“He’s as competitive as they come,” said Haley, who has a similar reputation. “It doesn’t matter whether it’s on a Sunday or on the golf course. That’s a trait that you love to see guys have. He’s competitive when you start naming '80s music too. He is surprisingly good.”

He’s not bad at playing quarterback, either.

Roethlisberger is in the process of rewriting the Steelers’ record book, and he has the best winning percentage (.669) this side of Tom Brady and Peyton Manning among active NFL quarterbacks.

Cornerback Ike Taylor said Roethlisberger is the most underrated quarterback in the NFL even though Big Ben, Brady and Eli Manning are the only active quarterbacks who have won multiple Super Bowls.

“Just being a tough, hard-nosed guy, I don’t think he gets the credit,” Taylor said of Roethlisberger. “How he plays, the injuries he plays through, that’s why he’s a Steeler.”

Until they trade him to the Rams, anyway.
Pittsburgh Steelers quarterback Ben Roethlisberger, who played every snap in 2013 and turned in one of his best statistical seasons, is the team's highest-ranked representative on ESPN.com's list of the NFL's top 100 players on offense and defense.

Roethlisberger
The question is whether six quarterbacks are better than Roethlisberger, one of only three active passers to win multiple Super Bowls.

Roethlisberger is No. 28 on offense, two spots behind Seattle Seahawks quarterback Russell Wilson, who won the 2013 Super Bowl.

Despite throwing for 4,261 yards and 28 touchdowns -- and holding the Steelers together after a ghastly 0-4 start -- Roethlisberger somehow slipped four spots from his 2013 ranking.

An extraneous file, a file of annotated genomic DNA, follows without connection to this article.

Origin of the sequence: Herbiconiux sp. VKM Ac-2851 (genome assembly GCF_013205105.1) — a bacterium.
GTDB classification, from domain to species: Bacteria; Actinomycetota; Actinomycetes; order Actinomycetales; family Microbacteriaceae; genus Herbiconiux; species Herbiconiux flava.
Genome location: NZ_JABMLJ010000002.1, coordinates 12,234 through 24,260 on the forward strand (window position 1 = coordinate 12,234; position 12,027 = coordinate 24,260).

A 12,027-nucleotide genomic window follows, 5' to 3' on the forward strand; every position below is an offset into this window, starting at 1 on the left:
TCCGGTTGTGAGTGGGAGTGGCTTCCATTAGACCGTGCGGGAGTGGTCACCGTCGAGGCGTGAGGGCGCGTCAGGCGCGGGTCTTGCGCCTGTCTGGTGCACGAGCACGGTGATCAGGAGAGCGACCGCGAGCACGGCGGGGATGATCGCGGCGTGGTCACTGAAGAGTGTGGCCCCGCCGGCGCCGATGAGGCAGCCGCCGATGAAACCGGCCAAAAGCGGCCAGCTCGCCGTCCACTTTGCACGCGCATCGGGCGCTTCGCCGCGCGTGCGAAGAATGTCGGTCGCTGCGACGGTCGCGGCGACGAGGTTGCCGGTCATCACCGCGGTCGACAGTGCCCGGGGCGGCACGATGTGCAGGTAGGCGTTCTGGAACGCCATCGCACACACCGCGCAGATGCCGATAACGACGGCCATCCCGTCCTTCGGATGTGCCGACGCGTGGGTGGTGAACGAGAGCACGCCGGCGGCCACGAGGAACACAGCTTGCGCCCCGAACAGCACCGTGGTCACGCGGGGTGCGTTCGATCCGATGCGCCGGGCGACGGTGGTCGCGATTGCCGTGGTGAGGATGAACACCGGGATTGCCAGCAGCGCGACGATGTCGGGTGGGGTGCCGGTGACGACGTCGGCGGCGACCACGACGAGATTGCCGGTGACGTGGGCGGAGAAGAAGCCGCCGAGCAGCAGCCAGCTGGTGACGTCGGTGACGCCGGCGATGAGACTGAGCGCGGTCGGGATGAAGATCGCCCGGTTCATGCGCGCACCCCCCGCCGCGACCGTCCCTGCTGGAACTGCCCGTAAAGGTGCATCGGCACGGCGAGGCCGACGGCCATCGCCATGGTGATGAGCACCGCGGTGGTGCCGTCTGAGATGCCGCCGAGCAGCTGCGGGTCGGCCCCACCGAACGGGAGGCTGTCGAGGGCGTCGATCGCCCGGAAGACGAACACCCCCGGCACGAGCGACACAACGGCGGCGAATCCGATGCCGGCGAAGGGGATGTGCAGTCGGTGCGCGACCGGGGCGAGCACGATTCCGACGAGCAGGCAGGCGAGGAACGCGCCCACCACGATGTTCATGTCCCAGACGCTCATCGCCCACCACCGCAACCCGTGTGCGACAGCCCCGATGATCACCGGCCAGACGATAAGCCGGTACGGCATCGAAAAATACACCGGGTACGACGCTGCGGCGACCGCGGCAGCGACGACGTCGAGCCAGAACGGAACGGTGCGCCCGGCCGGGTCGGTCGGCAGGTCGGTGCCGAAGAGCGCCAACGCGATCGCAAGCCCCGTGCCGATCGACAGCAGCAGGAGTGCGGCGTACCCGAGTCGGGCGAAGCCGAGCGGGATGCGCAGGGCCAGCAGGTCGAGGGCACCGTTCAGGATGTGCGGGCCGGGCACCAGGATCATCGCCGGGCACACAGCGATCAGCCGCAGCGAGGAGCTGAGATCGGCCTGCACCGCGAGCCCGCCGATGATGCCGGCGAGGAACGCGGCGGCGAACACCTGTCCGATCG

The 11th-year veteran has already broken many of Terry Bradshaw's Steelers passing records and is one of only four quarterbacks in the modern era to win 80 games in 113 or fewer starts.

His ranking confirms what I have long thought about Roethlisberger: He doesn't get the recognition he deserves for what he means to the Steelers.

Maybe consecutive 8-8 seasons slightly dimmed opinions on Roethlisberger from a national perspective. Imagine, however, the losing the Steelers would have endured as they rebuilt their defense on the run without Roethlisberger, who is a franchise quarterback in every sense of the word.

That he is still playing at an incredibly high level at the age of 32 is the Steelers' biggest reason for optimism as they try to return to the playoffs for the first time since 2011.
LATROBE, Pa. -- I’m not sure why Ben Roethlisberger's contract situation was ever an issue.

He wants to play his entire career with the Pittsburgh Steelers and the Steelers went through too many quarterbacks after Terry Bradshaw to play a high-stakes game of chicken with Roethlisberger over money.

Roethlisberger
The two sides will get a deal done when the time is right. Roethlisberger still has two years left on the eight-year, $102 million deal he signed in 2008, and next year is much better for the Steelers to get a new deal done with Big Ben. The Steelers will have the kind of salary-cap space after this season to lock up Roethlisberger without compromising the construction of a competitive roster because of the investment they make in their franchise quarterback.

In terms of Roethlisberger and his third contract with the Steelers, it has always been a matter of when and not if, and Kevin Colbert doesn’t anticipate protracted contract talks once the two sides get serious about a new deal.